During his postgame interview Sunday after he drove in two runs as the Orioles beat Texas 3-2, outfielder Austin Hays noted that his pre-game planning work was paying off during the games.
He is having one solid season for the Orioles. Over 50 games, Hays is batting .311/.354/.506/.860 with 13 doubles, two triples, six homers and 23 RBIs. He ranks fourth in the American League in batting average and 12th in OPS.
His OPS was .719 last season and now he has gained 141 points on that. Hays ranks in the top 19 percent of the majors in average exit velocity and the top 16 percent in barrel percentage. He's hitting the ball hard and getting quality results.
This time, in a pregame interview, Hays explained more fully what he meant by that comment on Sunday. And what was coming together so well for him in his pregame work and pregame planning with the club’s hitting coaches.
“Specifically (I was referring to) how the pitcher’s ball moves on his fastball and his offspeed stuff and being able to go into the cage and set the machines up for those exact movements and angles and train what I need to think to be able to attack the ball the right way. In the pregame work, we put together a plan and have a visualization of what the ball is going to look like. Especially if it is someone we haven’t faced before or in a while,” he said.
So basically they simulate the exact pitches and movements they will see at 7:05 p.m. or whenever the game will start during pregame work in the cage against pitching machines. They can simulate a pitcher’s slider or cutter or fastball movement. And they hit foam balls so they don’t beat themselves or their hands and arms up too badly during the pregame work. But the foam ball hitting the bat does produce some contact to simulate what they might produce later that night.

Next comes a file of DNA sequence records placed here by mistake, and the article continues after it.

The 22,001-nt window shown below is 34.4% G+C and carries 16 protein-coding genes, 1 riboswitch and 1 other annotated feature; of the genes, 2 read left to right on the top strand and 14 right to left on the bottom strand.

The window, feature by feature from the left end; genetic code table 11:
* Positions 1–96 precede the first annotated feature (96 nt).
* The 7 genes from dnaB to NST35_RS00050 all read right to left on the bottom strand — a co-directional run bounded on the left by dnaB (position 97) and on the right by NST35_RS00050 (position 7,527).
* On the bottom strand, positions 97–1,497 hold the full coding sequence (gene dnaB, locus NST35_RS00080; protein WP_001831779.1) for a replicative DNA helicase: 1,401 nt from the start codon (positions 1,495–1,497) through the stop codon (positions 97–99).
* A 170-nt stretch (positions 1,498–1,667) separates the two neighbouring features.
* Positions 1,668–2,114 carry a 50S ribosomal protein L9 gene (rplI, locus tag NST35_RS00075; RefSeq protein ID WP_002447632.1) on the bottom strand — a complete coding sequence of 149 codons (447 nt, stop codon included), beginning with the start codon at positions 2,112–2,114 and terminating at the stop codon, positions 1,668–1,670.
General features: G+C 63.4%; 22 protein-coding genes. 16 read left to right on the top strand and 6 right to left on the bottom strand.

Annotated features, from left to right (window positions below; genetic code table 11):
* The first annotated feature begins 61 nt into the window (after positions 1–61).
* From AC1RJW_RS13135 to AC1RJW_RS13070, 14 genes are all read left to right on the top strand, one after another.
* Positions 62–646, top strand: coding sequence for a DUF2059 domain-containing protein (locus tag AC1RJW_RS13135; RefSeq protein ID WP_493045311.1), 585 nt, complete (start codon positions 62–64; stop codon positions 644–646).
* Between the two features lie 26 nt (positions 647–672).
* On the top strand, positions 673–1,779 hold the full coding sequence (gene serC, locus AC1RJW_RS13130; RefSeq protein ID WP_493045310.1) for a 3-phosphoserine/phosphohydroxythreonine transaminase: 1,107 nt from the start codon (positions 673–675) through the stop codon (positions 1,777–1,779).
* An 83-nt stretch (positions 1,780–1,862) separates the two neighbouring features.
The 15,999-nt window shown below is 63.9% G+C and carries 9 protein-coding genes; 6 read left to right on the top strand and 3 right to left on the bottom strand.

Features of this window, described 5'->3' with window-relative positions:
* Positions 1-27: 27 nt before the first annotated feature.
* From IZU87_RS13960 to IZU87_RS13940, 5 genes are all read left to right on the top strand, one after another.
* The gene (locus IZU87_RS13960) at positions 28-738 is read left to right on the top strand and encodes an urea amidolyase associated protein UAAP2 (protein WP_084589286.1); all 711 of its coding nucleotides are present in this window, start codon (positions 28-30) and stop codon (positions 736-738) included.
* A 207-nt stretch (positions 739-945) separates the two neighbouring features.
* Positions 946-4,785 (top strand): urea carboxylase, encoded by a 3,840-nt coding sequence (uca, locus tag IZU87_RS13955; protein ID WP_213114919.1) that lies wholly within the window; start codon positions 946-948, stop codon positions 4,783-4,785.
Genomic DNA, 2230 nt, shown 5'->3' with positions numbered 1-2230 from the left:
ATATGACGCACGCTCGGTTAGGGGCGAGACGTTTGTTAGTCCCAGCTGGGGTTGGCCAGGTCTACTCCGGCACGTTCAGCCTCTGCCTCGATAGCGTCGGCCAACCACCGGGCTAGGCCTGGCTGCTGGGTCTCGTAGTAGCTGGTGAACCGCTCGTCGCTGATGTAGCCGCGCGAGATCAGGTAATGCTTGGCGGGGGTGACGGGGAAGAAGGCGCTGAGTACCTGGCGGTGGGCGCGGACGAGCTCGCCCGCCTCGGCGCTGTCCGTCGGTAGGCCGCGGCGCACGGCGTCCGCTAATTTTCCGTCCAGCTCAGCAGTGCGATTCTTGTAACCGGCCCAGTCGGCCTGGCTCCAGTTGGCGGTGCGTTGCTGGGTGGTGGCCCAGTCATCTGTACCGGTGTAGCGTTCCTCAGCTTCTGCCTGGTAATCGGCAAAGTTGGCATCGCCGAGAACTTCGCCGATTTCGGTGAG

“You can make the pitches shaped that way and look like that (the actual pitches) so you can get in your mind what you need to think and feel to try and attack that pitch the right way,” Hays said.
The foam balls are a key in these simulations, he said.
“We could do this before, but using baseballs to try and hit 95 mph pitches off a machine is going to destroy your hands. You are hitting nasty sliders and sinkers and you would foul balls off your leg and foot.
“But now that we have these foam balls that are soft, but they still feel like a baseball. When you hit them you feel the same thing that you do what you hit a baseball. But when you foul one off or get jammed, it still kind of hurts, but it doesn’t break your bat or break a bone. You can train against stuff that is very realistic to the game without the chance of injuring yourself.”
The pregame training is having nice results for Hays in the game.
“It’s throwing really hard, sharp, late-moving balls that at times are nastier than what you will see in the game. So, that is kind of our idea. If we can train game-like in the cage, if you can match your training to what you will see in the game you will feel a bit more comfortable in the box," he said.
They even have resources and devices like HitTrax machines to provide instant feedback of how they have hit the foam balls and what that might mean in the game in terms of distance, exit velocity, etc.
For Hays, off to a very good start, the pregame work is producing in-game results.
O's win to even series: After scoring just eight runs total in the first four games of this homestand, the Orioles scored seven in the first two innings last night to beat Cleveland 8-5 at Oriole Park.
Now 35-20, the O's gained a game on the Tampa Bay Rays and are now three games back of first in the AL East.
Gunnar Henderson drove in a season-high three runs and Anthony Santander's three-run triple was part of his 3-for-4 night that featured two doubles and his fourth career triple. Santander hit the O's first bases-loaded triple since Jace Peterson hit one on May 2, 2018 at the Los Angeles Angels. He tied his career-high with three extra-base hits.
In May, Santander is batting .344/.432/.625 with 11 multi-hit games.